Skip to content

A Better Conference

July 5, 2013

 

 

sqlcity

Hope to see you at the conference.

Hope to see you at the conference.

ImGoingToSqlBits200

sqlsat183_speakingspeakingsqlsat197.jpg

I participate in a lot of events during the year. I had the SQL in the City event from Red Gate recently, with more of those coming to the US later this year. In 2013 I’ve also been a part of SQL Intersection, the online-only spring IT Connections event, various SQL Saturdays, and attended the MVP Summit from Microsoft. In the past I’ve also spoken or attendedTechEd, the PASS Summit, and various one, two, and three day events that didn’t necessarily focus on one specific technology. In that time, I haven’t seen a lot of difference between the various conferences organization and flow. some little things have been tried, and some I liked, but overall most events consist of:

  • a series of “tracks”, which are really rooms in a building.
  • a 60-90 minute presentation of varying quality from a speaker, built months in advance, with little input from the audience.
  • shuttling from one session to another quickly

There are other parts of the events, parties at night, sometimes networking, keynotes, lunch panels, etc, but for the most part organizers pick a location, choose to have x number of rooms, and choose speakers to present in those spaces, largely on the basis of their own biases or desire to learn about a specific topic. Even when attendees vote for content, they only affect a small portion of the agenda.

Could we do better? I don’t know. I saw this post on a better conference and it got me thinking. Perhaps there are other ways we could build conferences. Would it make sense to link sessions together, and build on knowledge across the day? What about getting a panel of speakers to respond to real scenarios and questions from the audience, possibly submitted a few days or hours before? That would raise the bar for speakers, and it might be more entertaining. I’m not sure the quality would be better, especially if demos are hastily thrown together.

However the post has an interesting point. Conferences and many sessions ought to be more about engagement and inspiration and less about training you to use a particular piece of technology. Perhaps we would like to find ways to interact more, discuss and debate ideas and approaches rather than broadcast information. Would you like more interactive content? Or do you prefer to sit back and listen to what the speaker thinks is important?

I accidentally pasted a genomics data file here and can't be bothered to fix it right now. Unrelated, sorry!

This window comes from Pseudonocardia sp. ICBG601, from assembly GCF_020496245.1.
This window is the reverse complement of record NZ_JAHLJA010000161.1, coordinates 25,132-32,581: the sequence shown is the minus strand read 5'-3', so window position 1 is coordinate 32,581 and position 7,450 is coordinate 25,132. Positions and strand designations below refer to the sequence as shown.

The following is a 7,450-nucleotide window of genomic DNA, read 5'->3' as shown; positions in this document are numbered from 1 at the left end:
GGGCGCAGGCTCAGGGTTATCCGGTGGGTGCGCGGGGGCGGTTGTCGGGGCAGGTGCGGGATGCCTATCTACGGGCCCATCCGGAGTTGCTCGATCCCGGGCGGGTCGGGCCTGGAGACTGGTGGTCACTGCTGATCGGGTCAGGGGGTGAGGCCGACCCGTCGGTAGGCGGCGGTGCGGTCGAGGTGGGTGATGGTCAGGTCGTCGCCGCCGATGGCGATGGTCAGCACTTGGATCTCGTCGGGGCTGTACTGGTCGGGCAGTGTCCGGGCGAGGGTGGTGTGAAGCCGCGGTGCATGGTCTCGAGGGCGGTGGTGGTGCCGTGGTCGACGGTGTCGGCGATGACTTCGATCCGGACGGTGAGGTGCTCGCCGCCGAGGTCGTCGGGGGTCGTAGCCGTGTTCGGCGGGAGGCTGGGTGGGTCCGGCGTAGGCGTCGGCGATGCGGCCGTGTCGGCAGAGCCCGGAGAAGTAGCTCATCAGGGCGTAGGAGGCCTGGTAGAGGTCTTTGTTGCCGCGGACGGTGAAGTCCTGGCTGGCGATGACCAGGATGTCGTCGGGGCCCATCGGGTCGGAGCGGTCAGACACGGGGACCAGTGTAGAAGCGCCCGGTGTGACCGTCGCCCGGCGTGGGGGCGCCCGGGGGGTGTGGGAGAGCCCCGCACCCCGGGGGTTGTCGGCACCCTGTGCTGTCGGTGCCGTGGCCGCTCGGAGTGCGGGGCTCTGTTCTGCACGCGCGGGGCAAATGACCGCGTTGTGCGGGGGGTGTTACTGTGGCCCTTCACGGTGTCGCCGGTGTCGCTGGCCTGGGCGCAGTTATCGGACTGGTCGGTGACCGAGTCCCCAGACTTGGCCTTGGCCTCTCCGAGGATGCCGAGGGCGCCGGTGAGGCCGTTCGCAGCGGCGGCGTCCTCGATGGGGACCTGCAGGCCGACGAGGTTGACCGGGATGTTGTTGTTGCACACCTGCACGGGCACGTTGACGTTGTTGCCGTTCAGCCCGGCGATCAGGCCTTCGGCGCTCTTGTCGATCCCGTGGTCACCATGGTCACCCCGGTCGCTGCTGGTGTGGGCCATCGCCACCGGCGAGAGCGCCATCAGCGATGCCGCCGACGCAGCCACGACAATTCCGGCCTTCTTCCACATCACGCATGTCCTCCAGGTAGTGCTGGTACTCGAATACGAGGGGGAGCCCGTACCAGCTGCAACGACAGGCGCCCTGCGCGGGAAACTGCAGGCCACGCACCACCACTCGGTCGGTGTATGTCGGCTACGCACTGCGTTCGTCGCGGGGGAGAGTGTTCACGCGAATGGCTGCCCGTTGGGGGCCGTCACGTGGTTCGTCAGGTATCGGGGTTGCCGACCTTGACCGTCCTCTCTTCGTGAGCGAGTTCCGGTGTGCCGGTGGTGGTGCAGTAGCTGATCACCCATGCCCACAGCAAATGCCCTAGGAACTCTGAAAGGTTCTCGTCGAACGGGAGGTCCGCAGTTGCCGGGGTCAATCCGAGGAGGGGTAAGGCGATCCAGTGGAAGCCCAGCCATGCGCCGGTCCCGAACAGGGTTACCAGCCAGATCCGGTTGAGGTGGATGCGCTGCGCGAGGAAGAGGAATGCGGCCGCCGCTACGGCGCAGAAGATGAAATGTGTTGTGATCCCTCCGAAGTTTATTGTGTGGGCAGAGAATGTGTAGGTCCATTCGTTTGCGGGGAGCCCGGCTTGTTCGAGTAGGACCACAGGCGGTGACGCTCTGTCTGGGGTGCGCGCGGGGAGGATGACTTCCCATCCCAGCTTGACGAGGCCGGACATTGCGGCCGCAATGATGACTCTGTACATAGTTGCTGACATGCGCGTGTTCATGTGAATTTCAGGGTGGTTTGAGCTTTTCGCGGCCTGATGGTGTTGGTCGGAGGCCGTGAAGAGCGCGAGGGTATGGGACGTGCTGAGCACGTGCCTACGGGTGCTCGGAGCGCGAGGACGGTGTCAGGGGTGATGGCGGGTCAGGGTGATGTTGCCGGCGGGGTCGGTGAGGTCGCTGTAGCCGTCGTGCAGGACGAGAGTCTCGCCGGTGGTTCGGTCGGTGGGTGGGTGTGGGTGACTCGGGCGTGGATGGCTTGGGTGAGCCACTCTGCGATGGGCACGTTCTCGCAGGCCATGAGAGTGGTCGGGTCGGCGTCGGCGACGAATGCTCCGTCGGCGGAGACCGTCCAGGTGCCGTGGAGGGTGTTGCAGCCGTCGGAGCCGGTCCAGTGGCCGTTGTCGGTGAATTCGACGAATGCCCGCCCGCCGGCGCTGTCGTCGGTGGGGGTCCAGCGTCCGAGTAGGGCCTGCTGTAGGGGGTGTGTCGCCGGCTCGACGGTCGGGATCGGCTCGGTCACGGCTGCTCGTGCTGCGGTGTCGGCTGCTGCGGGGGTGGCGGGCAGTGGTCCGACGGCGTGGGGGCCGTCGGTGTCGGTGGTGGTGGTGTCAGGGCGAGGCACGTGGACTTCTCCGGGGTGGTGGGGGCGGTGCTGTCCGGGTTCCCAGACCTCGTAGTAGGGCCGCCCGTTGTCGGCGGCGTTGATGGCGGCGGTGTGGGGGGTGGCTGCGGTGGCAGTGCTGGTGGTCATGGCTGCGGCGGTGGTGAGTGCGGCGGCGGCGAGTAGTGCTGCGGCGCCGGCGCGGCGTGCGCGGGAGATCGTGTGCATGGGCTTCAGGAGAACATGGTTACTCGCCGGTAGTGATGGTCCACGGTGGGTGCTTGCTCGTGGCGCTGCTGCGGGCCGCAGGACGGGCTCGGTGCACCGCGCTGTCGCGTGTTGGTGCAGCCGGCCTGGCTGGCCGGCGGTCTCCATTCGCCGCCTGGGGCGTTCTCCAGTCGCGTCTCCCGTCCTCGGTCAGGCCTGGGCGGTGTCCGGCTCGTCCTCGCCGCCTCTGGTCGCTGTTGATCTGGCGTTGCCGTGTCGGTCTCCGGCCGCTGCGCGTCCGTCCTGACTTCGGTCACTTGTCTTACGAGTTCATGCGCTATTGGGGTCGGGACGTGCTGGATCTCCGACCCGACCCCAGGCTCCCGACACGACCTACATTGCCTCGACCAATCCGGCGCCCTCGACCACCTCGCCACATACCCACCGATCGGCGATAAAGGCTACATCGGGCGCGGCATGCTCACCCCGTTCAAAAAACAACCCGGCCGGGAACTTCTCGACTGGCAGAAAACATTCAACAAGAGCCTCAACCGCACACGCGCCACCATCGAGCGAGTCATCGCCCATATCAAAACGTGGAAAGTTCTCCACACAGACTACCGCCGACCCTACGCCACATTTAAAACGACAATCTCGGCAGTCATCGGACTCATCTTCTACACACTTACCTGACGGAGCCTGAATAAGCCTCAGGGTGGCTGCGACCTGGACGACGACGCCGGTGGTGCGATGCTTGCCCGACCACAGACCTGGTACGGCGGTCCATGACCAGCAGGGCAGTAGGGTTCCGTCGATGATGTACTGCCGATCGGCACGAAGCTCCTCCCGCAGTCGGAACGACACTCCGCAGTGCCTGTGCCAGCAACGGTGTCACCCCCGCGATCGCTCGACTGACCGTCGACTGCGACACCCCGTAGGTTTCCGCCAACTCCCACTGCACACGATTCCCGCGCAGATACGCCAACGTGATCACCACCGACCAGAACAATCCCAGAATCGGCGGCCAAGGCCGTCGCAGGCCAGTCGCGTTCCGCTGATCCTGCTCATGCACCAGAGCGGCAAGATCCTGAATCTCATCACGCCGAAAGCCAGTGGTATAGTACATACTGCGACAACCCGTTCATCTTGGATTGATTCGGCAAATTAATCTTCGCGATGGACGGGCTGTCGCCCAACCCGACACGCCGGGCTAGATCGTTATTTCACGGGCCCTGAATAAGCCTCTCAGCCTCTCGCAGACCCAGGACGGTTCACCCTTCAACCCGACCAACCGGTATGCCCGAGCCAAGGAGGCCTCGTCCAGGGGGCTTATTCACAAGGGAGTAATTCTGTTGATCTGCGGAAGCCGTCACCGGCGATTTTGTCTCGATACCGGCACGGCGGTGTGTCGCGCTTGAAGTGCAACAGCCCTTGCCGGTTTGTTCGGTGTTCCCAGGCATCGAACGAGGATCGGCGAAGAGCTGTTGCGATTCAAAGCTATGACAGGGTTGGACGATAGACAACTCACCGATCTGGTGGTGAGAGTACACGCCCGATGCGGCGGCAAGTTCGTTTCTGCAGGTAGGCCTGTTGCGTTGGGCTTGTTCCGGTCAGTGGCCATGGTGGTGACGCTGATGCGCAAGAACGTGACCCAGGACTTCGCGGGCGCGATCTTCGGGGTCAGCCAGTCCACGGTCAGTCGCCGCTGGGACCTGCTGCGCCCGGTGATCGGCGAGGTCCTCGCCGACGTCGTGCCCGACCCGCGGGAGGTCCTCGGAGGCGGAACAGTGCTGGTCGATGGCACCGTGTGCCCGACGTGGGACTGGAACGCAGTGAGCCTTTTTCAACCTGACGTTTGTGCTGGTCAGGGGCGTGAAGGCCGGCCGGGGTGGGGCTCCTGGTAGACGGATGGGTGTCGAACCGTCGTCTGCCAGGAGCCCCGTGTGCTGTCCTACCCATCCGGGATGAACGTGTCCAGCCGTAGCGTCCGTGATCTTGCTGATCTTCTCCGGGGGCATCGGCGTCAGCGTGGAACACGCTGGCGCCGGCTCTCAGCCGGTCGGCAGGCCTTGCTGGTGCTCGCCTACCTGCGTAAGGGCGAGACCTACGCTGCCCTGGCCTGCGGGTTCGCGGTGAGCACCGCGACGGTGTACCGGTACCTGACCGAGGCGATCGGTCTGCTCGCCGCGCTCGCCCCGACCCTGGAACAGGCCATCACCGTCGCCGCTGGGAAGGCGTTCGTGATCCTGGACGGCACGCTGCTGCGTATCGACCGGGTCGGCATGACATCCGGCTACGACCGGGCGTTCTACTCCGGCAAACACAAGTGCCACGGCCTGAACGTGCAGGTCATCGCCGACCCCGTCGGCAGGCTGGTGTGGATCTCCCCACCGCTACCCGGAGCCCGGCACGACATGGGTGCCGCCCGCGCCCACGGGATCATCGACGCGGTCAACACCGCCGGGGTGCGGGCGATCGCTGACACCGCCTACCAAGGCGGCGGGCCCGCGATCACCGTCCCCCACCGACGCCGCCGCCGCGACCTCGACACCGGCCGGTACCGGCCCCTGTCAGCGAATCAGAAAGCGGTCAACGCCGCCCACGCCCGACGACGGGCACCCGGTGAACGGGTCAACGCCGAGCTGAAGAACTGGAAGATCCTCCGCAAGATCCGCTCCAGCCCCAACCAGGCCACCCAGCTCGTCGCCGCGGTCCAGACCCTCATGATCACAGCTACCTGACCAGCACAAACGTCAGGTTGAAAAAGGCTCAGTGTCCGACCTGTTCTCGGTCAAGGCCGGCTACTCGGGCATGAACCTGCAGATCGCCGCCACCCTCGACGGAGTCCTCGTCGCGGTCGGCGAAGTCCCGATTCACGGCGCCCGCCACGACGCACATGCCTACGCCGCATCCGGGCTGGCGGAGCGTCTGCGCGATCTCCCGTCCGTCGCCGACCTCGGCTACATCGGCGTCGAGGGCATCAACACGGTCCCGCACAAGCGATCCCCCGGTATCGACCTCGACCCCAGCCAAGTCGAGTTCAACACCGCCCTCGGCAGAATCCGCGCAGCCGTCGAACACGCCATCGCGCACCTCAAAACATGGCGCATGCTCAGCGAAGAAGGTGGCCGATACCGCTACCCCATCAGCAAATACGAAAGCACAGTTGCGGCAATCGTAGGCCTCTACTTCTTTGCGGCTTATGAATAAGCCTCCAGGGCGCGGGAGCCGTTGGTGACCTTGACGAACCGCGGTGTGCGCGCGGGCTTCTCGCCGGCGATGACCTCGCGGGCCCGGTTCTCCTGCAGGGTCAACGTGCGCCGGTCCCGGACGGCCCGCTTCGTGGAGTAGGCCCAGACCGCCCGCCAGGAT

About these ads

From → Editorial

2 Comments
  1. That’s a fascinating dichotomy, the desire between interaction and pure instruction. As a speaker, I know I like to have engagement with the audience, a back and forth to explore the topic and focus in on what they think is important. But I also know a lot of folks who attend these sessions simply want to be “given” information and aren’t there to have a discussion. Speakers who use one approach might turn off attendees who are looking for the other.

    Maybe the solution is having two broader “tracks” at a conference. One side is the simple instruction we’re used to, the other offers workshops, where a presenter/leader will offer discussion on a topic, but the design of the session will be one where attendees will be there to work through/discuss those real world scenarios you talk about.

    Not sure if this is where you’re going with this. I know I’ve participated in both styles and prefer the workshop, but there are more logistical hurdles on that side of the fence. It’s so much easier to put a group of people in a room and have someone talk to them for an hour.

  2. I get that, and there ought to be some “give to the audience”. However I often find even those that want to listen, find the sessions don’t always cover or interest them. I’m looking for a way to get some audience feedback or drive for the session. It won’t be perfect, but perhaps even having two presenters at most sessions and one can work on tailoring things to the audience as sessions or feedback is given, maybe building or altering demos.

Comments are closed.

Follow

Get every new post delivered to your Inbox.

Join 4,529 other followers

%d bloggers like this: